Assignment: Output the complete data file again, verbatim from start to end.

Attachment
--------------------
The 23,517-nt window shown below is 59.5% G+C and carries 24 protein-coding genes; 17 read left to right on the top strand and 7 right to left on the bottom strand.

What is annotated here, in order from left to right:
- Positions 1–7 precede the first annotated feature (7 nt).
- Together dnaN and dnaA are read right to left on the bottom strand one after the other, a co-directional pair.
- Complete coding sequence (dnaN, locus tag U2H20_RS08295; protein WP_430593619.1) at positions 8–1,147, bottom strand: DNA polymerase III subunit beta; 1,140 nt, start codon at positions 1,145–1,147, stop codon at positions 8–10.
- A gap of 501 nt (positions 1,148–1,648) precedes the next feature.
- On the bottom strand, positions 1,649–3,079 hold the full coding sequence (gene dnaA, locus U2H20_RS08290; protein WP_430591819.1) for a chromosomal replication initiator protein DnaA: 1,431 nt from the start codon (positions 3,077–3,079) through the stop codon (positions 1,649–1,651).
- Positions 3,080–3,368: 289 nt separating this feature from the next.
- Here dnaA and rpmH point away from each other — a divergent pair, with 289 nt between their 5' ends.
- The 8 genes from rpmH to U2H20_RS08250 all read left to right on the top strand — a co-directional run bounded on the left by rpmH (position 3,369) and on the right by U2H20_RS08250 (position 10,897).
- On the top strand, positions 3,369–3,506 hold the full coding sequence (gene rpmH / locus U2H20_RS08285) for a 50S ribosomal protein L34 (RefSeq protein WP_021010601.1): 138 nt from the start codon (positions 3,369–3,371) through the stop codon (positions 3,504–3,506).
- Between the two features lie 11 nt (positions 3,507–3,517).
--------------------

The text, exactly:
The 23,517-nt window shown below is 59.5% G+C and carries 24 protein-coding genes; 17 read left to right on the top strand and 7 right to left on the bottom strand.

What is annotated here, in order from left to right:
- Positions 1–7 precede the first annotated feature (7 nt).
- Together dnaN and dnaA are read right to left on the bottom strand one after the other, a co-directional pair.
- Complete coding sequence (dnaN, locus tag U2H20_RS08295; protein WP_430593619.1) at positions 8–1,147, bottom strand: DNA polymerase III subunit beta; 1,140 nt, start codon at positions 1,145–1,147, stop codon at positions 8–10.
- A gap of 501 nt (positions 1,148–1,648) precedes the next feature.
- On the bottom strand, positions 1,649–3,079 hold the full coding sequence (gene dnaA, locus U2H20_RS08290; protein WP_430591819.1) for a chromosomal replication initiator protein DnaA: 1,431 nt from the start codon (positions 3,077–3,079) through the stop codon (positions 1,649–1,651).
- Positions 3,080–3,368: 289 nt separating this feature from the next.
- Here dnaA and rpmH point away from each other — a divergent pair, with 289 nt between their 5' ends.
- The 8 genes from rpmH to U2H20_RS08250 all read left to right on the top strand — a co-directional run bounded on the left by rpmH (position 3,369) and on the right by U2H20_RS08250 (position 10,897).
- On the top strand, positions 3,369–3,506 hold the full coding sequence (gene rpmH / locus U2H20_RS08285) for a 50S ribosomal protein L34 (RefSeq protein WP_021010601.1): 138 nt from the start codon (positions 3,369–3,371) through the stop codon (positions 3,504–3,506).
- Between the two features lie 11 nt (positions 3,507–3,517).